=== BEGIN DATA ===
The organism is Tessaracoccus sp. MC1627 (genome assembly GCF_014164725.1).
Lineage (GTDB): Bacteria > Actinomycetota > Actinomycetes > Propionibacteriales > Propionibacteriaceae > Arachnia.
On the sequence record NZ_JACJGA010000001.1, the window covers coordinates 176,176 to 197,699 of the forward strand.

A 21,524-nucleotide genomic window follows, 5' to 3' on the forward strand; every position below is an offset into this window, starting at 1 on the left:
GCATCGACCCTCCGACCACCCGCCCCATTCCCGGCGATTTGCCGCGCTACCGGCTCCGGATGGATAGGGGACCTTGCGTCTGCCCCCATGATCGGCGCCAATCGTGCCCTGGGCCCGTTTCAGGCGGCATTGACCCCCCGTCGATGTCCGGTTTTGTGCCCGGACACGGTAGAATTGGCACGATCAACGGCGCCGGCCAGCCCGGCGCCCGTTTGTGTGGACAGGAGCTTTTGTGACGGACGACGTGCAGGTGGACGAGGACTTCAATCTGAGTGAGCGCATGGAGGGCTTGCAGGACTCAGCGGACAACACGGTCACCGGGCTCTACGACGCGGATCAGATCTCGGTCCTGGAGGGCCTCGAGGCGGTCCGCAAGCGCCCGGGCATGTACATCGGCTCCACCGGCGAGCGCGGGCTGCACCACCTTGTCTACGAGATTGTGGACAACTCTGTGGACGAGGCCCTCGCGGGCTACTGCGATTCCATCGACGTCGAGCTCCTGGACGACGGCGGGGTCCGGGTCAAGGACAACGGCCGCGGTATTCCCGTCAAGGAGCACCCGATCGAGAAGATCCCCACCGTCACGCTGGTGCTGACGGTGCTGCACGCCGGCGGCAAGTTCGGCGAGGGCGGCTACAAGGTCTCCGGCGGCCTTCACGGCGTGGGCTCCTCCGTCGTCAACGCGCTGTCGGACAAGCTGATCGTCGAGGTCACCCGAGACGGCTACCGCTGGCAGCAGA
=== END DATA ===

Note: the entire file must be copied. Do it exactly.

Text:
The organism is Tessaracoccus sp. MC1627 (genome assembly GCF_014164725.1).
Lineage (GTDB): Bacteria > Actinomycetota > Actinomycetes > Propionibacteriales > Propionibacteriaceae > Arachnia.
On the sequence record NZ_JACJGA010000001.1, the window covers coordinates 176,176 to 197,699 of the forward strand.

A 21,524-nucleotide genomic window follows, 5' to 3' on the forward strand; every position below is an offset into this window, starting at 1 on the left:
GCATCGACCCTCCGACCACCCGCCCCATTCCCGGCGATTTGCCGCGCTACCGGCTCCGGATGGATAGGGGACCTTGCGTCTGCCCCCATGATCGGCGCCAATCGTGCCCTGGGCCCGTTTCAGGCGGCATTGACCCCCCGTCGATGTCCGGTTTTGTGCCCGGACACGGTAGAATTGGCACGATCAACGGCGCCGGCCAGCCCGGCGCCCGTTTGTGTGGACAGGAGCTTTTGTGACGGACGACGTGCAGGTGGACGAGGACTTCAATCTGAGTGAGCGCATGGAGGGCTTGCAGGACTCAGCGGACAACACGGTCACCGGGCTCTACGACGCGGATCAGATCTCGGTCCTGGAGGGCCTCGAGGCGGTCCGCAAGCGCCCGGGCATGTACATCGGCTCCACCGGCGAGCGCGGGCTGCACCACCTTGTCTACGAGATTGTGGACAACTCTGTGGACGAGGCCCTCGCGGGCTACTGCGATTCCATCGACGTCGAGCTCCTGGACGACGGCGGGGTCCGGGTCAAGGACAACGGCCGCGGTATTCCCGTCAAGGAGCACCCGATCGAGAAGATCCCCACCGTCACGCTGGTGCTGACGGTGCTGCACGCCGGCGGCAAGTTCGGCGAGGGCGGCTACAAGGTCTCCGGCGGCCTTCACGGCGTGGGCTCCTCCGTCGTCAACGCGCTGTCGGACAAGCTGATCGTCGAGGTCACCCGAGACGGCTACCGCTGGCAGCAGA